Some of that darkness haunts the square still and it is present tonight – the square is dirtier, the people inside poorer, the dancing more frantic. The mood is part blood-letting, part celebration and part sheer relief.  The lumbering, charisma-free (former) president, sheltering under his notions of shariya (legitimacy), has left a country in worse condition than before – plagued by inflation, a faltering currency, power cuts, fuel shortages, sectarian strife and rising crime rates. Egypt has learned that revolutions, glorious though they may be, are only the beginning and the concept of democracy is flawed and fallible. And while millions may agree on removing an unpopular leader, agreeing on what comes next is much, much harder.

The last two years laid bare the fault lines that thirty years of dictatorship tried desperately to conceal – a poorly educated populace with no jobs and fewer opportunities, endemic harassment, institutionalized sexism and sectarianism, entrenched economic and political divides, and a crippling lack of leaders with the experience and moral authority to unite the country and lead it into the future. In Egypt’s favour are its people: pragmatic, resilient – and unwilling to suffer fools gladly. Few countries get a second chance at a revolution. If  a fraction of the energy that drew millions to Tahrir the first time round can be properly harnessed this time, there may just be a light at the end of this tunnel. Once again, we watch, we wait and we hope.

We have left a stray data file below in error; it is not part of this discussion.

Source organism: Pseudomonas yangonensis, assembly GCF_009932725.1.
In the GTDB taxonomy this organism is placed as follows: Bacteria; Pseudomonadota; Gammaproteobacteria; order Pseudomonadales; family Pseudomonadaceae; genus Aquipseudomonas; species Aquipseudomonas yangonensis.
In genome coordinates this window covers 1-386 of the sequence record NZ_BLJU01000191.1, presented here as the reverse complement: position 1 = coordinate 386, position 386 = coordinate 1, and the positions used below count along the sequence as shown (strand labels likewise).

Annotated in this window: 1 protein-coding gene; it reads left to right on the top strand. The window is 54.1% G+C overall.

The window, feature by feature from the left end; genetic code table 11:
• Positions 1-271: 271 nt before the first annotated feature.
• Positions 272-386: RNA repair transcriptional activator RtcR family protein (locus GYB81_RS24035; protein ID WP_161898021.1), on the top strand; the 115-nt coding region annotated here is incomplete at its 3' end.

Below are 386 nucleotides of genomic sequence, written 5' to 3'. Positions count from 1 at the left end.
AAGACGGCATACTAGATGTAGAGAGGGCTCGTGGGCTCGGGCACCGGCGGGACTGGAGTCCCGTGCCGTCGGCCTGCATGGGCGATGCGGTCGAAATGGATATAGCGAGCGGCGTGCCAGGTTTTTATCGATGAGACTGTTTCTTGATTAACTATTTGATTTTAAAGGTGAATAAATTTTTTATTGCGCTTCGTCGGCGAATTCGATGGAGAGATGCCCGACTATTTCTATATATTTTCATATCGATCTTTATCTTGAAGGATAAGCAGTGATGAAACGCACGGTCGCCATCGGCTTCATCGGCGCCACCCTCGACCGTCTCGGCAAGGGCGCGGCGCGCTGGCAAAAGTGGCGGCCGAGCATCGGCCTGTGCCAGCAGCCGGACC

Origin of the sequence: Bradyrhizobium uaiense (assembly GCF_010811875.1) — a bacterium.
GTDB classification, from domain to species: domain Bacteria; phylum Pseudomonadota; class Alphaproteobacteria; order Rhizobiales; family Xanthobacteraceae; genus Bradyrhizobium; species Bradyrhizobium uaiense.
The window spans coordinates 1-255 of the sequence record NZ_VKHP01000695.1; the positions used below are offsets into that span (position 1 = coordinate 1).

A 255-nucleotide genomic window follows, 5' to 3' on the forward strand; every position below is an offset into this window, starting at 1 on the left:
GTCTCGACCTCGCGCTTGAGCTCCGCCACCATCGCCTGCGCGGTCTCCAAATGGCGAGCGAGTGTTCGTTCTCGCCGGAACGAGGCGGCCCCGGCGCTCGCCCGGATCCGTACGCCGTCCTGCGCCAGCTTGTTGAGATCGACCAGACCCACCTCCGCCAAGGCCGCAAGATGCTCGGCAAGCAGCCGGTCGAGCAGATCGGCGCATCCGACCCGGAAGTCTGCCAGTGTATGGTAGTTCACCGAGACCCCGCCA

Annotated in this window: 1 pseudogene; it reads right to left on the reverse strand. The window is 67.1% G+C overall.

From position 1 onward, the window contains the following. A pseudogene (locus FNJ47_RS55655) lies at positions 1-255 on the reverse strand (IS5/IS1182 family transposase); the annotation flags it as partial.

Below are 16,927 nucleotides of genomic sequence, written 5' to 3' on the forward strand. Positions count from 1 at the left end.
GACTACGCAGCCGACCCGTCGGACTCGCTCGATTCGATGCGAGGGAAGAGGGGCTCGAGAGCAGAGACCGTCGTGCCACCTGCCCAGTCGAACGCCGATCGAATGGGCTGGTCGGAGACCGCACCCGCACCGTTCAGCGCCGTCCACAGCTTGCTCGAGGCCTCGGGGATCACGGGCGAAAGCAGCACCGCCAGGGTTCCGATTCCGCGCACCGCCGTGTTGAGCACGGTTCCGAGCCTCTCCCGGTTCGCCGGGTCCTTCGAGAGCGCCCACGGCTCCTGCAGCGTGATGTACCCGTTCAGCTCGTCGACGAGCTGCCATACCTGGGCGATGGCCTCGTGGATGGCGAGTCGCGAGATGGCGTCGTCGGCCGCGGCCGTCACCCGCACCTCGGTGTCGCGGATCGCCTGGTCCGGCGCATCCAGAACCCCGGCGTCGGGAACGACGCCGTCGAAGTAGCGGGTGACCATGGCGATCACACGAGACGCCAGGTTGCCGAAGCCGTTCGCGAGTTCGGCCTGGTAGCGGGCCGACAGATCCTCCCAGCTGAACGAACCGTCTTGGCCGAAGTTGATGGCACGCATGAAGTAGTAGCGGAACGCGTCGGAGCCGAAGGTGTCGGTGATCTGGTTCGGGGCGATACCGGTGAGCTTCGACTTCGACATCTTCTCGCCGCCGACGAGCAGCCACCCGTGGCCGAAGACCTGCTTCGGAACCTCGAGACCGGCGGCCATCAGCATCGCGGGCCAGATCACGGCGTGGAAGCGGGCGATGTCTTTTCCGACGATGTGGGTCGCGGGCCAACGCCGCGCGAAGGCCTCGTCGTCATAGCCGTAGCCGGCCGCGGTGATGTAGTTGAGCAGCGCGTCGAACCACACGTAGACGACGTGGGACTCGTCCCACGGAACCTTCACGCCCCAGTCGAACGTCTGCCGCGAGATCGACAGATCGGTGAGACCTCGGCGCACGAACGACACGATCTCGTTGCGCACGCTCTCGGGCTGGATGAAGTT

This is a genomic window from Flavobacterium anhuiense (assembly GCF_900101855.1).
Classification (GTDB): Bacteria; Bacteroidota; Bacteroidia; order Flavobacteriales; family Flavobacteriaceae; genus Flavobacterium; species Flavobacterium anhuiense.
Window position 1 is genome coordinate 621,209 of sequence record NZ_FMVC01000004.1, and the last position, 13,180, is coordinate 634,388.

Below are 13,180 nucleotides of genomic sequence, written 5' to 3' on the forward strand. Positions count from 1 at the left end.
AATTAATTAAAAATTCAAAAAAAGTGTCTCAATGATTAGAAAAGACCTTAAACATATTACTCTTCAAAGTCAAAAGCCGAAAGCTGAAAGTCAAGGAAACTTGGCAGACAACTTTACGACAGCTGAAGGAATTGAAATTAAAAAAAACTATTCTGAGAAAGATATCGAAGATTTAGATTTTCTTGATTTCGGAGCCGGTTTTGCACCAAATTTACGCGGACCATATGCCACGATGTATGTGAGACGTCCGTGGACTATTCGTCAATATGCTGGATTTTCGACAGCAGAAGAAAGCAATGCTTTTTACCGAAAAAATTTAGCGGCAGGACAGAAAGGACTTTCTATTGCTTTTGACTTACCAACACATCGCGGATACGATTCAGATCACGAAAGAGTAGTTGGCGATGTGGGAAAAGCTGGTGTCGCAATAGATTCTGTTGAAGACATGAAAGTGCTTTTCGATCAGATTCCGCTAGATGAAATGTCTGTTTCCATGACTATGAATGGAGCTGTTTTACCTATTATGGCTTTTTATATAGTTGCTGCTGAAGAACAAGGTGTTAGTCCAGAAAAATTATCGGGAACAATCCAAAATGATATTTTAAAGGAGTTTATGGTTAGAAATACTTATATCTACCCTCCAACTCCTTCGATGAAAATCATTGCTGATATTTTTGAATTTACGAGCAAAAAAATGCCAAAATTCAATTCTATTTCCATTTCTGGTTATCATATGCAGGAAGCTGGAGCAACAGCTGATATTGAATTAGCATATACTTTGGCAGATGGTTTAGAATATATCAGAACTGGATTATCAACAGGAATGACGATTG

Al Jazeera – why?